4 of the Most Efficient Heating Systems

October 13, 2017

Choosing a heating system for your home is vital for your home’s value, upkeep and for you and your family’s well being and comfort. If properly researched and considered finding the right heating source for your home can be simple and quick. If not researched well, however, you may have more than a few headaches, high heating bills, and possibly multiple installations. In this day and age, we have the luxury of choosing from many different types of heating – like gas, wood, geothermal, or electric. Here are some of the most efficient heating systems to keep your home warm and cozy:

1. Gas

Natural gas is a common, and popular, form of heating homes. There are several different kinds of heating systems to choose from. For instance, forced air systems, radiant water-based or hydronic heating systems, space heaters, and more.

The typical method would be the first–forced air systems. These come in the form of furnaces that use natural gas to heat the surrounding air. Cool air enters the system, is warmed up, and then circulated throughout the home.

Gas is a simple and reliable way to heat your home. It is often economical and can keep your home comfortable and cozy well into the winter months. With gas, however, there are some hazards and maintenance. If you decide to use gas in your home be sure everyone recognizes the smell of propane and you need to have a plan if there is a possible leak. You should also keep a record of the amount of gas in your tank and when you will need to refuel. This way you will not be without heat during a snowstorm or other possible weather hazards.

2. Wood

It may seem a little old-fashioned, but wood-fired central heating systems are still quite useful. Plus, they are a cleaner source of heat and also quite economical. 

A wood stove, fireplace, or outside wood stove can be a good heat source for a small or open concept home. If you want to include a wood stove or fireplace in your home design, be sure you are well aware of the risks and maintenance required. First, you will want to be sure to have an experienced and reliable contractor install your fireplace or wood stove. From there you will always need to keep your stove or fireplace clean and clear of debris. This way you will cut down on fire hazards. Every spring you will also need to clean, dust, and possibly even wash your furniture and walls. This way soot won’t build up in your home, which can harm you or your family.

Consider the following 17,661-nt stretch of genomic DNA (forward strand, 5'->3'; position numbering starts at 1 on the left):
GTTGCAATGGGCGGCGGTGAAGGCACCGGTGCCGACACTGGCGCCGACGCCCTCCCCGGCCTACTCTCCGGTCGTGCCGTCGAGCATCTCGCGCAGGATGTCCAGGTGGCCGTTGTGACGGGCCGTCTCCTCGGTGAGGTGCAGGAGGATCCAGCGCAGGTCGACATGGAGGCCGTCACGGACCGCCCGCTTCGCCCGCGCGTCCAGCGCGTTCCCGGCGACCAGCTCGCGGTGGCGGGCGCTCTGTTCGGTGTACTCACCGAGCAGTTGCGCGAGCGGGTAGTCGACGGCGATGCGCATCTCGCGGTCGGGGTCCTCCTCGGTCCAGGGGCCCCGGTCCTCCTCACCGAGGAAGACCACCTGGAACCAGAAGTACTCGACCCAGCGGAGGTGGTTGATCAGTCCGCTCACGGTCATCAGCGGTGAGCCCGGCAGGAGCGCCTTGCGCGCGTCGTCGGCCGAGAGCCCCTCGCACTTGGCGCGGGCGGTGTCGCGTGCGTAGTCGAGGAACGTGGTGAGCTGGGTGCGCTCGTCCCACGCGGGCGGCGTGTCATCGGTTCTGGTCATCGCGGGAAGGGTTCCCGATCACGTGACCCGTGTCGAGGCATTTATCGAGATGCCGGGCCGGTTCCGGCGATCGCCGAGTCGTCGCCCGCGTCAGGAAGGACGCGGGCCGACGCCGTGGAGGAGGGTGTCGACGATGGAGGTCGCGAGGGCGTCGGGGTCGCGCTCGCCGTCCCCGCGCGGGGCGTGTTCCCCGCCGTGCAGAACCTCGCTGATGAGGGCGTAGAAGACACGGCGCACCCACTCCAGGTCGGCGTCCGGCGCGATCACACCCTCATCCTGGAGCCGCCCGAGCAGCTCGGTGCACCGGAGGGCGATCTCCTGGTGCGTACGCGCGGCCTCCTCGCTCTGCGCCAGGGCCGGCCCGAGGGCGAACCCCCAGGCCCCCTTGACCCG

If possible you may want to consider using an external wood stove. This means the stove will be outside your home and then the heat would be piped into your home. This cuts down on possible fire hazards and cleaning in your home. However, the external stove will need to be cleaned and cleared regularly to prevent possible fires or air contamination.

With this method, you could choose equipment such as a furnace, a boiler, a wood stove or a fireplace. Wood stoves cost less and have fewer emissions, but they do not cover as much expanse as a furnace or boiler might. Boilers and furnaces are tucked away and give you more bang for your buck. 

3. Geothermal

Geothermal heating systems use the heat of the earth’s crust to produce the energy needed to heat your homes. Systems absorb the heat stored in the ground by collecting water that circulates underground, concentrates it, then releases it into your home as air. It’s environmentally friendly, has plentiful potential, and can be built underground.

As you can imagine, however, this is one of the pricier means of heating your home. There is a considerable amount of work that needs to go into building the system itself, and the system requires proper maintenance. Although initial setup tends to be more expensive than other methods, geothermal heating does provide savings over time.

4. Electric

Electric energy functions similarly to gas heating in the equipment that is used (namely furnaces and boilers) but derives its energy from a different source. Electric is the alternative for locations with less natural gas available. Electric is safe and does not produce a lot of byproducts in the process. Electric is also generally quieter. On the flipside, electric tends to be more expensive and can have difficulty functioning if the temperature drops too low. 

Using electric heat can be a safe and reliable way to have heat in your home. If you want to use electric heat, however, you should be aware that it could be somewhat expensive depending on your home and square footage. Be sure that if you’re building a custom home that it is airtight and offers as much open space as possible. This way heat will not get trapped in rooms causing you to crank it up or seal off rooms during the winter.

Each heating system has its pros and cons. With this basic guide, you’ll be able to decide which system is best for your custom home. If you’re planning out your custom home and you’re still not sure which system will be the best fit for you, contact Custom Home Group! Our team and integrated design/build process will ensure you get exactly what you want.